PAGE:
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UNC Basketball: What’s Next?

A quick summer primer on what to expect next season

NCAA Basketball: North Carolina at Syracuse Mark Konezny-USA TODAY Sports

We’re midway through June which means basketball season is, hopefully, four months away. Without a NCAA tournament, and spring or summer evaluation periods, last season’s disappointment feels like a distant memory. However, without any solidified plans for the return of college sports, next season feels equally far away.

Recently, there were signs of hope for a return to the hardwood. This week the NCAA proposed a revised recruiting schedule in August and September. It also proposed guidelines to allow a return to summer basketball activities on campus. Those proposals, in addition to schools welcoming players back to campus, which UNC has also announced, are steps in the right direction if sports are going to make an appearance this fall. With those events in motion, most fans should be asking a very important question.

What’s next for UNC basketball?

Coming off such an underwhelming year, it’s an excellent inquiry. Let’s go over a few answers with a mini-primer on what to expect next year.

New Guys

An influx of freshmen recruits will dominate most of the early season conversations. Six new Heels are expected to take the court this upcoming season. They are listed in chronological order of their commitments. Click on their name to refresh your memory from their commitment announcements.

Day’Ron Sharpe – Center, 6-10, 245 pounds
Walker Kessler – Center, 7-0 (and reportedly still growing), 245 pounds
Caleb Love – Point Guard, 6-3, 170 pounds
R.J. Davis – Point Guard, 6-0, 160 pounds
Puff Johnson – Small Forward, 6-7, 185 pounds
Kerwin Walton – Shooting Guard, 6-5, 195

UNC hasn’t had a class boasting this amount of depth and talent since, arguably, before Roy Williams won his second national title. For perspective, no school had more 2020 McDonald’s All-American selections than the quartet of Kessler, Sharpe, Love, and Davis. Those four selectees tie a program record, joining the 1990 and 2009 classes. Help is on the way, but it may not be as immediate as some hope.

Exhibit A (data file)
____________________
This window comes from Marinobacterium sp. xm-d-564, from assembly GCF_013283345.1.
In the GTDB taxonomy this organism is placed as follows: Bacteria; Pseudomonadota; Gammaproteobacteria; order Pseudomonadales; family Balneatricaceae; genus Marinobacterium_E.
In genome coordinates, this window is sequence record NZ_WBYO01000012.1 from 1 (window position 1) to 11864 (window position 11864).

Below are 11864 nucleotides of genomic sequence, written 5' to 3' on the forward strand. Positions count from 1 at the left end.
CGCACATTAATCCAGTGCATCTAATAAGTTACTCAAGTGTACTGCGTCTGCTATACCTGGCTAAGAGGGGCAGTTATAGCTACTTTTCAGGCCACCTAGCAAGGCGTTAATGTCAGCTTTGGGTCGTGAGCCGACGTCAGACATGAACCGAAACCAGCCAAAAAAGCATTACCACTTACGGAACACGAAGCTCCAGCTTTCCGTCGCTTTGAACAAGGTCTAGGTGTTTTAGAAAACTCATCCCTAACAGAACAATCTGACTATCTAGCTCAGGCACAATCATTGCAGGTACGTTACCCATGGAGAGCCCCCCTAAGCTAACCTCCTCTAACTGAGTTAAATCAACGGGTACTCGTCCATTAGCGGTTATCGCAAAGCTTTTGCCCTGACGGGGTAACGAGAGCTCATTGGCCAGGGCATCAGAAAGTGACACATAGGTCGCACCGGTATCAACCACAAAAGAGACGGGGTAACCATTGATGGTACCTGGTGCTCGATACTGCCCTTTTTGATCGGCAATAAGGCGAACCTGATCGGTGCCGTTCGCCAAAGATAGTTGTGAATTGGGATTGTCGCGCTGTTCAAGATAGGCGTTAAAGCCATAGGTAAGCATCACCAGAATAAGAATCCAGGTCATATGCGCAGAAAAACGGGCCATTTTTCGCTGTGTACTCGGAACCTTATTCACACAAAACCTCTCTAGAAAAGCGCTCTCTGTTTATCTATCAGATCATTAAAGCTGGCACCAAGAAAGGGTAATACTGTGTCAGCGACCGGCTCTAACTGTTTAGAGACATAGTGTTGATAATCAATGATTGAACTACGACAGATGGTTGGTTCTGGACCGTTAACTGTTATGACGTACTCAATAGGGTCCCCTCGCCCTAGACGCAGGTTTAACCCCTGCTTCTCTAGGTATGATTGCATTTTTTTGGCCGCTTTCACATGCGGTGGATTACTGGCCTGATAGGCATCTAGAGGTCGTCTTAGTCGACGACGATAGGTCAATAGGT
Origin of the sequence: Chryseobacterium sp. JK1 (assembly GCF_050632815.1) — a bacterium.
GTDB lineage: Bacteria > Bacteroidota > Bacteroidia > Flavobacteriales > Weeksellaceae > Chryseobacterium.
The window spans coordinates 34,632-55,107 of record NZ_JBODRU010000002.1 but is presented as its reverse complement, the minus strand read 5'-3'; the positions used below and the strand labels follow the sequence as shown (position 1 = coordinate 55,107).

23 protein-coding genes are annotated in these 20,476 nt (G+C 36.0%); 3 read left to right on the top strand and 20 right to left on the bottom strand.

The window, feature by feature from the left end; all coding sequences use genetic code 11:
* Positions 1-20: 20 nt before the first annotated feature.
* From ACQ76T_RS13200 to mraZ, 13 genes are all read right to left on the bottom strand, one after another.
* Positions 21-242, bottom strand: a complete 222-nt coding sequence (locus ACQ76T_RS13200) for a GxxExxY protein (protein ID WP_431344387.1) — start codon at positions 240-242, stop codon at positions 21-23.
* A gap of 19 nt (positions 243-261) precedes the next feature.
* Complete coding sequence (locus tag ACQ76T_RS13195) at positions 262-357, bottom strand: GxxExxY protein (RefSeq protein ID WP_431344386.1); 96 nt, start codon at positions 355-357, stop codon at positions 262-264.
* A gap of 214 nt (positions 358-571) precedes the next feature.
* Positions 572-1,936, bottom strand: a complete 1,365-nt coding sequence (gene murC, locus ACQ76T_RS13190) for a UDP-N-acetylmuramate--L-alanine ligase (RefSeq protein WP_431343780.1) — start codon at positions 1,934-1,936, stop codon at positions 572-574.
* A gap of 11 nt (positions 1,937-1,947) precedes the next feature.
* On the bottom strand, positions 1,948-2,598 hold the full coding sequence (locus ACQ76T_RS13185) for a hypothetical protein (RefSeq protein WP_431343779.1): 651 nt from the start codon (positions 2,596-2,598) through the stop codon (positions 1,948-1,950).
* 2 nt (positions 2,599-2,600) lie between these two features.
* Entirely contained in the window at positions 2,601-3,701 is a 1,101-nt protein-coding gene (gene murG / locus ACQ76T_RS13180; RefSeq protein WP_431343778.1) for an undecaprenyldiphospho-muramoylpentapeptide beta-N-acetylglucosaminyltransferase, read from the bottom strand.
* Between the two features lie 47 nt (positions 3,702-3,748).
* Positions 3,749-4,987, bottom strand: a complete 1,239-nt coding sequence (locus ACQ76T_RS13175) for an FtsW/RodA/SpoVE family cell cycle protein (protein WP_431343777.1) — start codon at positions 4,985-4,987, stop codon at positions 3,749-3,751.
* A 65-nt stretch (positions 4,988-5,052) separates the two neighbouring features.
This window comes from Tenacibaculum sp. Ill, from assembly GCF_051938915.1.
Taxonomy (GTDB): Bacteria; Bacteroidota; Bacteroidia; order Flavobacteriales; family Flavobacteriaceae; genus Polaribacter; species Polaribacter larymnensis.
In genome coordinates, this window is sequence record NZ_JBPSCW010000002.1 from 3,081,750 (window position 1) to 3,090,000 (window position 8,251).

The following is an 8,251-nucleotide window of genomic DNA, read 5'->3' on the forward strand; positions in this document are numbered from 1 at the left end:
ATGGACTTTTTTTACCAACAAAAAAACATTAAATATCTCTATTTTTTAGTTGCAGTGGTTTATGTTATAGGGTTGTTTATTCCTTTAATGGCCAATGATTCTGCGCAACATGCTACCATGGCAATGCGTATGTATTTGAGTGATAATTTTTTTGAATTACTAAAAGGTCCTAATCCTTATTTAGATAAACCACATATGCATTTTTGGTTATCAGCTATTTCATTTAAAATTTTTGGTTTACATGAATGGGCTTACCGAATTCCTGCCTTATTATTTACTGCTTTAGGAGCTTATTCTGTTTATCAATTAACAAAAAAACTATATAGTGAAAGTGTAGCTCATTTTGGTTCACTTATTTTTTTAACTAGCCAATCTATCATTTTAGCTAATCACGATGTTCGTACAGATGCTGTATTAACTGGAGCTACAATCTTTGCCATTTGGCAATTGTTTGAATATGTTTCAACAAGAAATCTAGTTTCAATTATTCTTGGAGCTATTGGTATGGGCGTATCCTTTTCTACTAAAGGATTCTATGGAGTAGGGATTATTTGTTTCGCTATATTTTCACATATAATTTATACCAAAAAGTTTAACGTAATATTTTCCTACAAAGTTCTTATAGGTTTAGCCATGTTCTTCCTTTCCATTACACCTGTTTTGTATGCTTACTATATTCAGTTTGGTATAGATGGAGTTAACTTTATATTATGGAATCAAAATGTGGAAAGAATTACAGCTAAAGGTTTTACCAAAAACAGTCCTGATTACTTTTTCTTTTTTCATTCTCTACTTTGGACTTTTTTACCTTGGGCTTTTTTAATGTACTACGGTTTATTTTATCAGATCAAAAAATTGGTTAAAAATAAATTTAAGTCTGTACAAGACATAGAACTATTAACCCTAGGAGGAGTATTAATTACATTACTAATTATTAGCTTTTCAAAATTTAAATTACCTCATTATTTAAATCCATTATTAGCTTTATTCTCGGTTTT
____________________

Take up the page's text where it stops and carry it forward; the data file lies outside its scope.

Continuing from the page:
There are glaring needs at three positions, with playing time available at all five. There is ample opportunity for playing time. The infusion of talent will be appreciated, but the learning curve will require some patience. Unlike the last two recruiting classes, there are currently no sure fire one-and-done candidates, though Caleb Love used a strong senior season to trend that direction. That can obviously change by January, but this is June.

Love is expected to be UNC’s fourth different starting point guard in the last four years. All the ups and downs of that roller coaster won’t be a surprise. R.J. Davis and Puff Johnson will likely get first crack at supplanting Leaky Black and Andrew Platek (or Anthony Harris, if he's healthy) on the wings, but that will be more difficult than many fans expect. Kessler and Sharpe will help buoy a likely starting front court of Armando Bacot and Garrison Brooks. Kerwin Walton, the latest addition to the squad, brings a shooting touch and quick developing game to the perimeter.

If there’s a reason I seem tepid in my expectations for this crew, keep reading.

Old Guys

UNC’s starters, when not sidelined with injury, weren’t as bad as the final record indicated. Most seasons, the trio of Garrison Brooks, Armando Bacot, and Leaky Black would keep fans optimistic about a return to the top four teams of the ACC, if not compete for a regular season title.